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If you are looking to buy a blender from the Vitamix range, you may consider reading on for my review of the Vitamix 5200 vs 5300. Two worthy opponents in a tough race among so many contenders.
A quick review of the below comparison table and it may become evident that the 5300 is an upgrade of the 5200.
Table of Contents
|VS||Vitamix 5200||Vitamix 5300|
|PERFORMANCE||2 peak horsepower||2.2 horsepower|
|COLOR||5 color options||2 color options|
|COST||Less expensive||More expensive|
Whether you are a first time blender buyer or perhaps a second time blender buyer, disillusioned by your first purchase, it is helpful to know what your blender will be capable of doing against what your expectations of a blender are.
Knowing what you want and expect frequently help to eliminate unnecessary options.
Finding out that a blender may perform beyond your expectations is always a bonus. For instance are you aware that the friction produced from the blades of the Vitamix blenders is sufficient to prepare a soup in minutes.
Would you believe me if I said that this soup requires no further heating and therefore no extra dishes?
Alternatively, you may have a sweet tooth and discover that Vitamix offers amazing frozen dessert recipes that can be prepared in minutes.
Apart from offering healthier alternatives to store bought desserts you may feel less guilty indulging if you are watching your waistline.
So let us clear up the features on the Vitamix 5300 and the 5200.
Vitamix 5300 Reviews
The Vitamix 5300 is a neat and powerful blender that comes in either black or red.
It is driven by a 2.2 horsepower motor that calculates to a running output of 1.85 horsepower. You may want to compare this power against some line trimmers to appreciate the number.
Despite this impressive power, the motor has been improved to run quietly. This feature seems to rank rather high amongst all reports.
The 5300 offers a pulse feature, which enables one to vary the textures of different ingredients. This may come in handy when preparing meals that involve layering of ingredients such as salsa.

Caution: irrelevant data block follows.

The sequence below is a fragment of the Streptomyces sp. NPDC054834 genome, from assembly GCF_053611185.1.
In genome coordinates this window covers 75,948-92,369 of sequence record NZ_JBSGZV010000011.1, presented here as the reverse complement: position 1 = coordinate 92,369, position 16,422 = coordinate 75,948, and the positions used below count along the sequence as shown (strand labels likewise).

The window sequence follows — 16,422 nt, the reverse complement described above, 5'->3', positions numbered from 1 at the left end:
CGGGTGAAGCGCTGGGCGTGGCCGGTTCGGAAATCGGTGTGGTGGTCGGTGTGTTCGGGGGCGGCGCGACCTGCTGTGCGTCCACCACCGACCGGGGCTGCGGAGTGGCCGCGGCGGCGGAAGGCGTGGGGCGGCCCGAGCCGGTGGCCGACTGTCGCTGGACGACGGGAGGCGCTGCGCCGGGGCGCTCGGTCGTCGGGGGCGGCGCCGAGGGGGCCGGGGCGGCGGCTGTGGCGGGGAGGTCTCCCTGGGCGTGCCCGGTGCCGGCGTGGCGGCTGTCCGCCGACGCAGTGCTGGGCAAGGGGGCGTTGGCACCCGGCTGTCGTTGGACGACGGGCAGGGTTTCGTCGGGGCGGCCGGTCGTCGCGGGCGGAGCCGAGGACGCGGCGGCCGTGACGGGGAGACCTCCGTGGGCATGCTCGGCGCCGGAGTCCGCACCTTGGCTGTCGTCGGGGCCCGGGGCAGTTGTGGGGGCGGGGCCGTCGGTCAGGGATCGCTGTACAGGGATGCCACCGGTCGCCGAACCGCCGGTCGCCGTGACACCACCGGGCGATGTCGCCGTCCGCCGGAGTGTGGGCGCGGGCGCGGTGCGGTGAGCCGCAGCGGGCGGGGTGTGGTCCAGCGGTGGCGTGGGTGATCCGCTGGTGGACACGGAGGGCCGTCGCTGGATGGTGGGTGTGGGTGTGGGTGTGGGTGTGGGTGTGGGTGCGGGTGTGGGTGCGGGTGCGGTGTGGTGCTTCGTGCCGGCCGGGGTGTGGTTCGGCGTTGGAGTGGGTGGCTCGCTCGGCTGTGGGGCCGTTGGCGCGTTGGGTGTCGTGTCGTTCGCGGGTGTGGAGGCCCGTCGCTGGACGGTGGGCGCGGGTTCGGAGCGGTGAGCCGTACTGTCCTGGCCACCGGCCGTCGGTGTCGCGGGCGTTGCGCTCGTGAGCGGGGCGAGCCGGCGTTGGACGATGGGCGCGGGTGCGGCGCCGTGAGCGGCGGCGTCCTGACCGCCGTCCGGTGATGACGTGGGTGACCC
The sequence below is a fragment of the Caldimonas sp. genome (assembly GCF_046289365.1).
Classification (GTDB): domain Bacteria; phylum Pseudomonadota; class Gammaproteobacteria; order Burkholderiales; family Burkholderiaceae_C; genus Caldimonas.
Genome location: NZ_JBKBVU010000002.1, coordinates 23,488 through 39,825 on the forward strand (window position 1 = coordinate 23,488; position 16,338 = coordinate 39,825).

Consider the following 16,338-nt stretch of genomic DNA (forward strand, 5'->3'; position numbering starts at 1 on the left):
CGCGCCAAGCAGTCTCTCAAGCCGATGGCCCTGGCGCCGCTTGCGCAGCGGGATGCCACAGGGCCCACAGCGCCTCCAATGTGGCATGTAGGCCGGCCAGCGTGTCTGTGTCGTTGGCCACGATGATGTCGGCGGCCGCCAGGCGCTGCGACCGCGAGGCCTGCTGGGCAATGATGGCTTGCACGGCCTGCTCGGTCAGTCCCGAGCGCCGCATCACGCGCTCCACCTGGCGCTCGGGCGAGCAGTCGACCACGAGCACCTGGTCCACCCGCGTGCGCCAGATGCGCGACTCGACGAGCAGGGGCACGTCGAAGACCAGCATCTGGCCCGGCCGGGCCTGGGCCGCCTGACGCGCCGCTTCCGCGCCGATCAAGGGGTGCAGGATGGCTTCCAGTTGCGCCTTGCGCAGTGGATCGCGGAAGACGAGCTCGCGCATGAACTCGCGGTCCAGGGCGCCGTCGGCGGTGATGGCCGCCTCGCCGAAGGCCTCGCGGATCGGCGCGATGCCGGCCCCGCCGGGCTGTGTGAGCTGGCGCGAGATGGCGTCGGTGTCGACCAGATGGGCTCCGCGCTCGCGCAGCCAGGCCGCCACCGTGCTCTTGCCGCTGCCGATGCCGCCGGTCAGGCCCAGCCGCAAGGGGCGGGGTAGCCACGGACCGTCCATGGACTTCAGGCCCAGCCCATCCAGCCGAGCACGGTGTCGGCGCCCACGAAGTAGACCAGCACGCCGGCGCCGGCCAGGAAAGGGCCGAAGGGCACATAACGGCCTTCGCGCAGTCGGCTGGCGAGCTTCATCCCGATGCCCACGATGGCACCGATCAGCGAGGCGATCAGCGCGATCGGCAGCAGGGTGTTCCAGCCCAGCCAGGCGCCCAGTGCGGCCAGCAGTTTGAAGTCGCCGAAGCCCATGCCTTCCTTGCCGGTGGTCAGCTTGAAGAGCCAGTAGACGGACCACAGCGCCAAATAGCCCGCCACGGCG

A variable speed dial with 10 settings helps to control your blending process. The dial may be turned up or down at any point during the process although all blending should begin on a speed of one.
All the blending power is aided by the 4 inch (in diameter) laser cut, stainless steel hammermill and cutting blades. The description is sufficient to make one aware of the possibilities. Seeds and grains are no match.
The 5300 comes with a 64-ounce low profile container that is suitable for preparing family sized portions. Individual portions are unlikely to be successful however, freezing or sharing are always great options.
The low profile container means that the blender stands only 17.25 inches tall and is designed to fit comfortably on a counter top even if it is below overhead cupboards.
Vitamix 5200 Reviews
The Vitamix 5200 comes in some variations. For this review, I have focused on the Standard 5200.
The 5200 is very similar in appearance to the 5300; it comes in five different finishes, which may be more suitable depending on the color scheme of your kitchen.
The motor offers two horsepower with the advantage of peak performance. When starting the blending process the motor will kick off with its max 2 horsepower, after a very brief period it will reduce to 1.85 horsepower, which is its running output.
The theory behind peak performance is to improve the start of the blending process, especially for tough ingredients.
The 5200 offers a 10 speed variable dial. There is also an option of utilizing a switch that instantly changes the speed of the blades to its maximum.
The variable speed is better for varying textures however; the maximum speed is useful for items such as drinks and smooth soups.
Whilst the blades of the 5200 are made from the same material as the 5300, they measure only 3 inches in diameter. Still very impressive and just as capable.
The container is also 64 ounces but it stands 20.5 inches tall. The disadvantage is to find a storage space that can accommodate the height of the 5200.
The 5200 and 5300 both offer variable speed control. The pulse feature was introduced on the 5300 model to aid the blending process for varying textures.
What is very interesting is that the running horsepower for both models calculates to 1.85. If you consider that the 5200 offers peak performance then it wins this race with more power on start-up and matched running power.
The 5300 seems to have been the introduction to the low profile container. The design allows for more convenient counter top storage and should fit underneath most overhead cupboards.
The 5200 is significantly taller which may make it more difficult to find it a home on a counter.
Another bonus with the 5200 is the five color options of black, brushed stainless, platinum, red and white. The 5300 comes in a red or black finish.
If harmony and aesthetics are important to you the additional 3 color options offered in the 5200 may make it a more suitable choice for you.
As mentioned, a quieter blender has been rated highly. Depending on the structure of your home and the extent to which noise travels as well as the times at which you intend to use your blender you may not have to dismiss the 5200 as a suitable option.
Being an upgrade to the 5200, you would expect the 5300 to be the more expensive blender. What is surprising is that there is not an excessive difference between the cost of the two models.